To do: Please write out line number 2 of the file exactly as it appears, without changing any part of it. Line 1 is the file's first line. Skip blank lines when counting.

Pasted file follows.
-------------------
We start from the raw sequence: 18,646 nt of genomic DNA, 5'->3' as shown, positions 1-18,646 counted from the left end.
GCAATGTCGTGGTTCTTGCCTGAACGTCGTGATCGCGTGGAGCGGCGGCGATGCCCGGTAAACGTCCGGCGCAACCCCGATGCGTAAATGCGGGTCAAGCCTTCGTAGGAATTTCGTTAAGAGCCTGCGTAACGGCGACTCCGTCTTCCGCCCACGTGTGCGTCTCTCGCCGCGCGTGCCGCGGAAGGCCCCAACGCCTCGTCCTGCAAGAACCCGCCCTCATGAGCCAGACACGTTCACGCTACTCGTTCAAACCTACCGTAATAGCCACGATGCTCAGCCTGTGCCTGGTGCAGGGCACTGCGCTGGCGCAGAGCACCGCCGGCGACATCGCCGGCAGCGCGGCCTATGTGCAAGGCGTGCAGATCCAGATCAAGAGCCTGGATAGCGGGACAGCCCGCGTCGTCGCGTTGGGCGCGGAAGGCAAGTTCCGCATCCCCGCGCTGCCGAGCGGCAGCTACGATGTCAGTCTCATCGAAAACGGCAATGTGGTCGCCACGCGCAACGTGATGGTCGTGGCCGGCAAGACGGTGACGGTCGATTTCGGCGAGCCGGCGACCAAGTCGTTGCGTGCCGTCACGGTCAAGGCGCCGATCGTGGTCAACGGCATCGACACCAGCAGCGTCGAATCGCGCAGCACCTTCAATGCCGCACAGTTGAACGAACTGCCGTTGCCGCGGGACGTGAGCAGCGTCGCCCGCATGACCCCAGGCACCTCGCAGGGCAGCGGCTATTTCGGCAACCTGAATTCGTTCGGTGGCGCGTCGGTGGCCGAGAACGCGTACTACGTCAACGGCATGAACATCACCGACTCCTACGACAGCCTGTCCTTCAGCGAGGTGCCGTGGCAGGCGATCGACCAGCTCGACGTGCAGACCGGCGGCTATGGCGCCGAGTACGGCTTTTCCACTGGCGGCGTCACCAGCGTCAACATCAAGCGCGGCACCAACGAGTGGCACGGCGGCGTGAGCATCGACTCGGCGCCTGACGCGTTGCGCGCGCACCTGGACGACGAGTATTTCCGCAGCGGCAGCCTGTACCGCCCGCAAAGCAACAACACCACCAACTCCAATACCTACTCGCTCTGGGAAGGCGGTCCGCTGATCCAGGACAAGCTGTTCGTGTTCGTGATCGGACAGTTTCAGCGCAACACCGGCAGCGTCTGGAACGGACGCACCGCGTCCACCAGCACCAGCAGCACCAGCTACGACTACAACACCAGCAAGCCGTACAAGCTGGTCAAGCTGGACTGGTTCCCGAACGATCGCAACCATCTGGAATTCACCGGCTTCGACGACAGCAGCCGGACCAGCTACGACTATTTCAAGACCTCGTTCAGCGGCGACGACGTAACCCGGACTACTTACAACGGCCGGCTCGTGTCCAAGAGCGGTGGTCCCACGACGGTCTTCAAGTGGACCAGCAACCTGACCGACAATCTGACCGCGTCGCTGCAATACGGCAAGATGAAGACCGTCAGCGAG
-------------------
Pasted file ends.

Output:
GCAATGTCGTGGTTCTTGCCTGAACGTCGTGATCGCGTGGAGCGGCGGCGATGCCCGGTAAACGTCCGGCGCAACCCCGATGCGTAAATGCGGGTCAAGCCTTCGTAGGAATTTCGTTAAGAGCCTGCGTAACGGCGACTCCGTCTTCCGCCCACGTGTGCGTCTCTCGCCGCGCGTGCCGCGGAAGGCCCCAACGCCTCGTCCTGCAAGAACCCGCCCTCATGAGCCAGACACGTTCACGCTACTCGTTCAAACCTACCGTAATAGCCACGATGCTCAGCCTGTGCCTGGTGCAGGGCACTGCGCTGGCGCAGAGCACCGCCGGCGACATCGCCGGCAGCGCGGCCTATGTGCAAGGCGTGCAGATCCAGATCAAGAGCCTGGATAGCGGGACAGCCCGCGTCGTCGCGTTGGGCGCGGAAGGCAAGTTCCGCATCCCCGCGCTGCCGAGCGGCAGCTACGATGTCAGTCTCATCGAAAACGGCAATGTGGTCGCCACGCGCAACGTGATGGTCGTGGCCGGCAAGACGGTGACGGTCGATTTCGGCGAGCCGGCGACCAAGTCGTTGCGTGCCGTCACGGTCAAGGCGCCGATCGTGGTCAACGGCATCGACACCAGCAGCGTCGAATCGCGCAGCACCTTCAATGCCGCACAGTTGAACGAACTGCCGTTGCCGCGGGACGTGAGCAGCGTCGCCCGCATGACCCCAGGCACCTCGCAGGGCAGCGGCTATTTCGGCAACCTGAATTCGTTCGGTGGCGCGTCGGTGGCCGAGAACGCGTACTACGTCAACGGCATGAACATCACCGACTCCTACGACAGCCTGTCCTTCAGCGAGGTGCCGTGGCAGGCGATCGACCAGCTCGACGTGCAGACCGGCGGCTATGGCGCCGAGTACGGCTTTTCCACTGGCGGCGTCACCAGCGTCAACATCAAGCGCGGCACCAACGAGTGGCACGGCGGCGTGAGCATCGACTCGGCGCCTGACGCGTTGCGCGCGCACCTGGACGACGAGTATTTCCGCAGCGGCAGCCTGTACCGCCCGCAAAGCAACAACACCACCAACTCCAATACCTACTCGCTCTGGGAAGGCGGTCCGCTGATCCAGGACAAGCTGTTCGTGTTCGTGATCGGACAGTTTCAGCGCAACACCGGCAGCGTCTGGAACGGACGCACCGCGTCCACCAGCACCAGCAGCACCAGCTACGACTACAACACCAGCAAGCCGTACAAGCTGGTCAAGCTGGACTGGTTCCCGAACGATCGCAACCATCTGGAATTCACCGGCTTCGACGACAGCAGCCGGACCAGCTACGACTATTTCAAGACCTCGTTCAGCGGCGACGACGTAACCCGGACTACTTACAACGGCCGGCTCGTGTCCAAGAGCGGTGGTCCCACGACGGTCTTCAAGTGGACCAGCAACCTGACCGACAATCTGACCGCGTCGCTGCAATACGGCAAGATGAAGACCGTCAGCGAG